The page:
Tuesday, April 16, 2019
Children and Youth, 9 a.m., B-31, Main Capitol
• Public hearing on state of foster care programs.
State Government, 9 a.m., Room 60, East Wing
• HB 57 (Rep. Jonathan Fritz, R-Susquehanna/Wayne): Would eliminate the following boards and commissions on basis of being outdated.
• Interstate Rail Passenger Advisory Council
• Pennsylvania Public Television Network Commission
• Industrial Resource Center Strategic Advisory Board
• Small Business Advocacy Council
• Advisory Committee on Probation
• Joint Committee to Review Cost of Living
• Legislative Representative for Collective Bargaining
• Pennsylvania Quality Leadership Awards Council
• Tobacco Use Prevention and Cessation Advisory Committee
• The Weather Modification Board
• HB 283 (Rep. Justin Simmons, R-Lehigh/Montgomery/Northampton): Amends the Right-to-Know Law to permit a state or local agency to charge additional fees for the search, review and duplication of records that have been requested and will be used for a commercial purpose.
• HB 985 (Rep. Frank Ryan, R-Lebanon): Clarifies which types of audits the Department of the Auditor General shall conduct, and what professional qualifications each department employee shall possess in order to work on these various types of audits.
• HB 1053 (Rep. Frank Ryan, R-Lebanon): Requires that all state agencies be subject to an initial performance audit.
• HB 1174 (Rep. Matthew Dowling, R-Fayette/Somerset): Would repeal Act 49 of 1933 which, “Prohibits individuals and associations from playing or engaging in baseball or football games before 2:00 pm, and after 6:00 pm on Sundays.”
• HB 1175 (Rep. Matthew Dowling, R-Fayette/Somerset): Would repeal Act 99 of 1973 which states,“this act suspends sports, musical, theatrical and dramatic performances before 1:00 pm on Sundays throughout Pennsylvania.”
• HB 1179 (Rep. Jonathan Fritz, R-Susquehanna/Wayne): Would repeal laws from 1933 which regulate when music can be played on Sundays.
• HB 1180 (Rep. Jonathan Fritz, R-Susquehanna/Wayne): Would repeal laws from 1935 which regulate when movies can be played on Sundays.
• HB 1181 (Rep. Jonathan Fritz, R-Susquehanna/Wayne): Would add further protections to help safeguard our constituents when there is a data breach.
Urban Affairs, 9 a.m., 205, Ryan Office Building
• Informational meeting on HB 71.
Commerce, 9:30 a.m., Room 140, Main Capitol
• HB 858 (Rep. Rosemary Brown, R-Monroe/Pike): Would create the Incentive Based Savings Program Act to authorize and permit financial institutions to conduct savings promotion programs.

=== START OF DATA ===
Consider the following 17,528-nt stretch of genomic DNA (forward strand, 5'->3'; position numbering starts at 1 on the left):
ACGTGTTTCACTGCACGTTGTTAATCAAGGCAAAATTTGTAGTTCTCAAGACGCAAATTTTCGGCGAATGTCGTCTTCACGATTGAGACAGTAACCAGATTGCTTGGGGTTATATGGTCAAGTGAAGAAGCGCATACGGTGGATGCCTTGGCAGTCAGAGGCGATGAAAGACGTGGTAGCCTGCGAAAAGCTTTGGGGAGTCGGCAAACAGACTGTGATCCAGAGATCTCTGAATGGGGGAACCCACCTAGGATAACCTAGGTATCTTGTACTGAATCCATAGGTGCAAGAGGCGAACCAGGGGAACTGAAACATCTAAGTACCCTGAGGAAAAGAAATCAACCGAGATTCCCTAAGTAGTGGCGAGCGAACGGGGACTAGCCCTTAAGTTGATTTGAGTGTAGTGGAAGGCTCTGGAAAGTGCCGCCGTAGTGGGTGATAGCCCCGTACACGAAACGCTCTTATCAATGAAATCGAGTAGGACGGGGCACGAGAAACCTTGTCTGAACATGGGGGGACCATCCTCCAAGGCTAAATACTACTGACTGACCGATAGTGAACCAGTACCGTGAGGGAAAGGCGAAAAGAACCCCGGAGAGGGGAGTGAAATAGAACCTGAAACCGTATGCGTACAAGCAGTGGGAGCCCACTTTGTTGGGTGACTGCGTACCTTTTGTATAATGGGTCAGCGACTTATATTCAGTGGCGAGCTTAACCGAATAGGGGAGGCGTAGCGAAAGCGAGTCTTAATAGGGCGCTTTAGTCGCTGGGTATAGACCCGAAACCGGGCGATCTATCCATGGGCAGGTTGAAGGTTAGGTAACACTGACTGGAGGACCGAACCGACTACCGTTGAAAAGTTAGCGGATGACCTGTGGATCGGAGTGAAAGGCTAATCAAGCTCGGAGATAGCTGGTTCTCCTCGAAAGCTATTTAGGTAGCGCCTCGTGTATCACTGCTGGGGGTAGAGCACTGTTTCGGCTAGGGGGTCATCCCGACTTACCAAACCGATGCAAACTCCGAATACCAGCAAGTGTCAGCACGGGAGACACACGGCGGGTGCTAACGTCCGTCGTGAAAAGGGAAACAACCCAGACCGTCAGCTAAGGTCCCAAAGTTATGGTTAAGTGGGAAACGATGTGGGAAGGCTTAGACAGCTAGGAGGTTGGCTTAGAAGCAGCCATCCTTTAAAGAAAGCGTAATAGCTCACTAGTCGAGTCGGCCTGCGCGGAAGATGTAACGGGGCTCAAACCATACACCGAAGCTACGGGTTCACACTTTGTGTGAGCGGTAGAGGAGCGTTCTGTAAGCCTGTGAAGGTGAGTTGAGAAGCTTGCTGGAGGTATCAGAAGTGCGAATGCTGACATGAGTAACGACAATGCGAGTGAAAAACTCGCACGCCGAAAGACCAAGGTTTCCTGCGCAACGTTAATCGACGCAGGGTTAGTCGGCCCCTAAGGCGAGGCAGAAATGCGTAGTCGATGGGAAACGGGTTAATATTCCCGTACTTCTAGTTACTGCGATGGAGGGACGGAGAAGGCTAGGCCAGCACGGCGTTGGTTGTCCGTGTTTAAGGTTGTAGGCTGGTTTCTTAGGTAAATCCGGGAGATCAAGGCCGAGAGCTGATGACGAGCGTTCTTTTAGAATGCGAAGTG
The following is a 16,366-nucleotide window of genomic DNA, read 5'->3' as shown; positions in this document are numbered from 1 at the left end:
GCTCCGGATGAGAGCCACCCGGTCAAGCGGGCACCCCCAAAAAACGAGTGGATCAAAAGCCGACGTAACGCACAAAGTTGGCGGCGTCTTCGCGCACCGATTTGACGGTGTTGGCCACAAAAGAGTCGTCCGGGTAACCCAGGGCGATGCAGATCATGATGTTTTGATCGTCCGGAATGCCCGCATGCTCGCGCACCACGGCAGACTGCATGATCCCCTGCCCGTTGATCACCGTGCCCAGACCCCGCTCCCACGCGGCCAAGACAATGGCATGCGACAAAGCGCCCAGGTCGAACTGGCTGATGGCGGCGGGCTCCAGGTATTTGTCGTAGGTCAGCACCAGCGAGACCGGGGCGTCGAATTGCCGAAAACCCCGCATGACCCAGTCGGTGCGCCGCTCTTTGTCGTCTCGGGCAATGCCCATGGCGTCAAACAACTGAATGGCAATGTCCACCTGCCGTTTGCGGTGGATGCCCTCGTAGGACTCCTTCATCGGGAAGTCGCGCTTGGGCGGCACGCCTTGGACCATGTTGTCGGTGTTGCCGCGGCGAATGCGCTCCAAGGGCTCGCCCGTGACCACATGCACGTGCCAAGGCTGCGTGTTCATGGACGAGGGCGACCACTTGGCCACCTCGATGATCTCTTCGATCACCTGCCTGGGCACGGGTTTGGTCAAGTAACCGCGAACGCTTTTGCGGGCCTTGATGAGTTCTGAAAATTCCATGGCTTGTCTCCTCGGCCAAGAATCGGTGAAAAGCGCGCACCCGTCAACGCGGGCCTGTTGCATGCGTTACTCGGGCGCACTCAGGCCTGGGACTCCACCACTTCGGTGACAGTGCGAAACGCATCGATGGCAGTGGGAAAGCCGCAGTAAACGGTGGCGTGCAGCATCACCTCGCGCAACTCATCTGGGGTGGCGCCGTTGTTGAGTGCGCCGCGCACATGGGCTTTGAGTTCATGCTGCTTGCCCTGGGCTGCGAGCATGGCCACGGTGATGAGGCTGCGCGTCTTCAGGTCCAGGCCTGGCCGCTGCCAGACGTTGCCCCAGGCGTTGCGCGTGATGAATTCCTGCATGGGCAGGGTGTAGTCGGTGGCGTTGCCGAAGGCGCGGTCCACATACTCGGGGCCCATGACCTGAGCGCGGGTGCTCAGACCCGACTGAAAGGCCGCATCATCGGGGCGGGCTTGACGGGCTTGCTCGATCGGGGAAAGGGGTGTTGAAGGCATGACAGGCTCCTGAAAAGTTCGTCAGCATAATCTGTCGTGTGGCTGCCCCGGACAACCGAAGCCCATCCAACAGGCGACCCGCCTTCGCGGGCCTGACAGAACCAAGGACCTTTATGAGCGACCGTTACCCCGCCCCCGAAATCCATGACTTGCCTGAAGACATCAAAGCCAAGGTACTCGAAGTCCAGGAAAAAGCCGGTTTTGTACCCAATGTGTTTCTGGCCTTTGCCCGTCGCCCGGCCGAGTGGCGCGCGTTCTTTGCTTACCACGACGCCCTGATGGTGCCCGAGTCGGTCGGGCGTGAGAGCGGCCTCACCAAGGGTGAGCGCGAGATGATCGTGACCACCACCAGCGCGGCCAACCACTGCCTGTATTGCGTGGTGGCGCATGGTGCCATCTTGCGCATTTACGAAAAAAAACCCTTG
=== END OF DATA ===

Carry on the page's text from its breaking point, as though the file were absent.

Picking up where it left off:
• HB 1166 (Rep. Barry Jozwiak, R-Berks): Increases pilot fees on the Delaware River and Bay.
Human Services, 9:30 a.m., G-50, Irvis Office Building
• HB 596 (Rep. Doyle Heffley, R-Carbon): Would establish a Detoxification and Addiction Treatment Bed Registry, as administered by DDAP.
• HB 1024 (Rep. Jack Rader Jr., R-Monroe): Would specify that a person does not need to test positive for drugs in order to begin addiction treatment.
• HR 74 (Rep. Angel Cruz, D-Philadelphia): Concurrent resolution recognizing the rights of individuals with cognitive disabilities to technology and information access.
• HR 216 (Rep. F. Todd Polinchock, R-Bucks): Calls for the Joint State Government Committee to form a task force and advisory committee to study ways the Commonwealth can forge the next link in the chain of care for people struggling with an addiction.
Judiciary, 10 a.m., Room 140, Main Capitol
• Informational meeting focused on magisterial district judge safety issues.
Labor and Industry, Call of the Chair, Room 205, Ryan Office Building
• HB 68 (Rep. Frank Ryan, R-Lebanon): Amends the Unemployment Compensation (UC) Law to extend the time period for an employer to request relief from charges from 15 to 30 days.
On Tuesday, session will begin at 11 a.m.
Votes on Second Consideration:
• HB 592 (Rep. Rich Irvin, R-Huntingdon/Centre/Mifflin): Designates a portion of State Route 305 in Huntingdon County as the Private Harold E. “Jim” Knode Memorial Bridge.
• HB 833 (Rep. Clint Owlett, R-Tioga/Bradford/Potter): Would require all applicants and recipients of Medical Assistance, as a condition of eligibility, to cooperate with the Department of Human Services (DHS) in securing medical support from the noncustodial parent of any child for whom medical assistance is sought or provided.
• HB 970 (Rep. Michael Peifer, R-Pike/Wayne): Requires all agencies with employees or contractors that have access to federal tax information to comply with enhanced security procedures.
• HB 1051 (Rep. Todd Stephens, R-Montgomery): Amends the Child Protective Services Law to increase the penalties for mandated reporters who continue to fail to report suspected child abuse; and broadens the “continuing course of action” provision.
• HB 1058 (Rep. Kathy Rapp, R-Warren/Crawford/Forest): Would require information to be given to a woman on the option of perinatal hospice care after she is diagnosed with a life-threatening fetal anomaly.
• HB 1171 (Rep. Tarah Toohil, R-Luzerne): Specifies that civil confidentiality agreements do not cover communications with law enforcement.
Votes on Third Consideration:
• HB 706 (Greiner)
• HB 561 (Delozier)
• HB 947 (Schweyer)
• HB 1045 (Hickernell)
• SB 9 (Yaw)
• HB 538 (Rep. Marty Flynn, D-Lackawanna): Establishes a state income tax exemption for Olympic prize winnings and medals received from the United States Olympic Committee on account of competition in the Olympic Games or Paralympic Games.